BUFFALO, NY – With the stroke of a pen, Mayor Byron Brown formally enacted the city’s “Green Code”, reflecting the first major overhaul of city zoning laws since 1953.
The legislation comes about after 245 public meetings held over the course of nearly seven years.
Supporters say the green code will encourage preservation and promote walk-able city neighborhoods among other things.
But at the same time, it is a series of codes like any other-- subject to interpretation, and how strictly it will be enforced.
“Zoning codes generally are the development DNA for a city," said Brendan R. Mehaffy, Executive Director of the city's Office of Strategic Planning, who came into the job at about the time the Green Code was first proposed, and who was charged with shepherding it to fruition.
By adopting the "Green Code”, Buffalo joins Denver and Miami as the only major U.S. cities, with zoning codes that are “form based".
“Essentially, it involves more of what the building looks like,” Mehaffy told WGRZ-TV.
“A lot of the old codes focused a little bit more on the use, and not as much on the form. So in a historic city like Buffalo it’s important to look at what's already in the neighborhood," Mehaffy said.
Under the new “development DNA”, those who seek to build something new will have to more carefully align it with what already exists in a given neighborhood.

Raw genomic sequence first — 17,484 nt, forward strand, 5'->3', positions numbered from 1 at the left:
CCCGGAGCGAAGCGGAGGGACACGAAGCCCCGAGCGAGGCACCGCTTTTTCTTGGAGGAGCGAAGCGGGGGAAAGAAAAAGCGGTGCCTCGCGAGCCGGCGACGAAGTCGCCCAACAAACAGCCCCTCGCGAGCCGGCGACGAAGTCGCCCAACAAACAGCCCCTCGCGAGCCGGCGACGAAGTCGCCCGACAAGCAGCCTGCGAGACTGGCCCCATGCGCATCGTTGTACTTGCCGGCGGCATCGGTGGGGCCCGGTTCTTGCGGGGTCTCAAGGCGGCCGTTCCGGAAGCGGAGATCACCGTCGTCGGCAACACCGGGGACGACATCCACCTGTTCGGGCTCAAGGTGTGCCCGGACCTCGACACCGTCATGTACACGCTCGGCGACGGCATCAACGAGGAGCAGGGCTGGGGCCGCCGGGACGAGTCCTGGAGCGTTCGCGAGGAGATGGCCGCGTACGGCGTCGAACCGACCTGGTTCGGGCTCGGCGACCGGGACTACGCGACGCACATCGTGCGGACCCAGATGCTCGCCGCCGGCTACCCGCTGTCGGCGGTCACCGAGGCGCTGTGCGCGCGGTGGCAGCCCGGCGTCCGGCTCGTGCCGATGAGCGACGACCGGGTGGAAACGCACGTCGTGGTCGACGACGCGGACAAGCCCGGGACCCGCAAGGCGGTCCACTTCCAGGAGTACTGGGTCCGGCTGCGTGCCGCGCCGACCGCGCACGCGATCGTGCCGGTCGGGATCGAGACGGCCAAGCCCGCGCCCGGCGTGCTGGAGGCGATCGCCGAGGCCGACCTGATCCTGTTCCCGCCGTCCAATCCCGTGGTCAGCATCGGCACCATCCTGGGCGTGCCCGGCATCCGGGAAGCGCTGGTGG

Prior to the adoption of the Green Code, explained Mehaffy, “You could have had something built in a neighborhood, and it sticks out like a sore thumb, and that's what we heard the community talking about quite a bit and what we sought to address.”
The Green Code, when it goes into effect in February, will not impact developments which have already been approved.
“If they have all their approvals they're set," confirmed Mehaffy.
And even in cases where plans have not gotten complete approval, such as in the case of a couple of controversial developments proposed in the Elmwood Village, developers can always seek --and obtain, a variance.
However, Mehaffy told Channel 2 News that the developers of the Elmwood projects, and others throughout the city, knowing the green code would eventually be adopted, have been trying to conform to it in their design plans.
“We started hearing developers saying they were designing to the green code two years ago,” said Mehaffy. “They understood that the community had been so involved in the process, that they wanted to follow the standards being created because they knew they had a lot of community input."
Mayor Brown’s signing ceremony was held in the virtually vacant One Seneca Tower, the city’s tallest building, for largely symbolic reasons, according to a city hall spokesperson.
Seven years ago, when the process began and the building was still occupied, it was the sight of the very first public meeting on the proposed Green Code.